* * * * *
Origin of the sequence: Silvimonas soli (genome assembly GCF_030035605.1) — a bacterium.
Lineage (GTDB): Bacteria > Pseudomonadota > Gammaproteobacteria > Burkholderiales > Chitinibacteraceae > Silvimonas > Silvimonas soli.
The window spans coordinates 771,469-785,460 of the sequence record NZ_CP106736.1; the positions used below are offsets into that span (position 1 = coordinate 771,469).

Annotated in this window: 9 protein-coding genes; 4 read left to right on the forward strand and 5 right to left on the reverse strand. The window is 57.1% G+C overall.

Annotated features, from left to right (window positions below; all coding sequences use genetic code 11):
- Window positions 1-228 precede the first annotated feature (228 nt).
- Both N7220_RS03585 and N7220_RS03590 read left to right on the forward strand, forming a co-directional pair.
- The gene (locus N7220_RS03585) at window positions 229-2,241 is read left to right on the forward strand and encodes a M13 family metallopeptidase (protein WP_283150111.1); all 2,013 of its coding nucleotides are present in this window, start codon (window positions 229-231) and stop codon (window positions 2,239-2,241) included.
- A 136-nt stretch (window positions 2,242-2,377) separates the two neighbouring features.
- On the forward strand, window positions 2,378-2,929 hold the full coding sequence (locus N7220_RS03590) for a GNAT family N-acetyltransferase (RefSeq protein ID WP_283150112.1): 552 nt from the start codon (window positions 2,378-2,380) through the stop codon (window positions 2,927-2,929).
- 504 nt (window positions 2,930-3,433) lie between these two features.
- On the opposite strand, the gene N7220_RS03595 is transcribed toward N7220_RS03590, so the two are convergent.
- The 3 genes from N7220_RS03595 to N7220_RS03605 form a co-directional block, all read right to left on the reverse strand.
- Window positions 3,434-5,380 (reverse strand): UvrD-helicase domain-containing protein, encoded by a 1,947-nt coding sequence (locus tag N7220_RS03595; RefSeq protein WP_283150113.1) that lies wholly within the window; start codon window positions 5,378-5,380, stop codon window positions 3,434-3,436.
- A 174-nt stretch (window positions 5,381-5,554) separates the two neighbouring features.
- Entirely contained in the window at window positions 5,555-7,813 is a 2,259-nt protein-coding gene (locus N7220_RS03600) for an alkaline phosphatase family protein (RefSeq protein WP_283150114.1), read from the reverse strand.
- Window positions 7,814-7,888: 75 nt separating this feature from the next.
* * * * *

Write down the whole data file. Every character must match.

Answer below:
Origin of the sequence: Silvimonas soli (genome assembly GCF_030035605.1) — a bacterium.
Lineage (GTDB): Bacteria > Pseudomonadota > Gammaproteobacteria > Burkholderiales > Chitinibacteraceae > Silvimonas > Silvimonas soli.
The window spans coordinates 771,469-785,460 of the sequence record NZ_CP106736.1; the positions used below are offsets into that span (position 1 = coordinate 771,469).

Annotated in this window: 9 protein-coding genes; 4 read left to right on the forward strand and 5 right to left on the reverse strand. The window is 57.1% G+C overall.

Annotated features, from left to right (window positions below; all coding sequences use genetic code 11):
- Window positions 1-228 precede the first annotated feature (228 nt).
- Both N7220_RS03585 and N7220_RS03590 read left to right on the forward strand, forming a co-directional pair.
- The gene (locus N7220_RS03585) at window positions 229-2,241 is read left to right on the forward strand and encodes a M13 family metallopeptidase (protein WP_283150111.1); all 2,013 of its coding nucleotides are present in this window, start codon (window positions 229-231) and stop codon (window positions 2,239-2,241) included.
- A 136-nt stretch (window positions 2,242-2,377) separates the two neighbouring features.
- On the forward strand, window positions 2,378-2,929 hold the full coding sequence (locus N7220_RS03590) for a GNAT family N-acetyltransferase (RefSeq protein ID WP_283150112.1): 552 nt from the start codon (window positions 2,378-2,380) through the stop codon (window positions 2,927-2,929).
- 504 nt (window positions 2,930-3,433) lie between these two features.
- On the opposite strand, the gene N7220_RS03595 is transcribed toward N7220_RS03590, so the two are convergent.
- The 3 genes from N7220_RS03595 to N7220_RS03605 form a co-directional block, all read right to left on the reverse strand.
- Window positions 3,434-5,380 (reverse strand): UvrD-helicase domain-containing protein, encoded by a 1,947-nt coding sequence (locus tag N7220_RS03595; RefSeq protein WP_283150113.1) that lies wholly within the window; start codon window positions 5,378-5,380, stop codon window positions 3,434-3,436.
- A 174-nt stretch (window positions 5,381-5,554) separates the two neighbouring features.
- Entirely contained in the window at window positions 5,555-7,813 is a 2,259-nt protein-coding gene (locus N7220_RS03600) for an alkaline phosphatase family protein (RefSeq protein WP_283150114.1), read from the reverse strand.
- Window positions 7,814-7,888: 75 nt separating this feature from the next.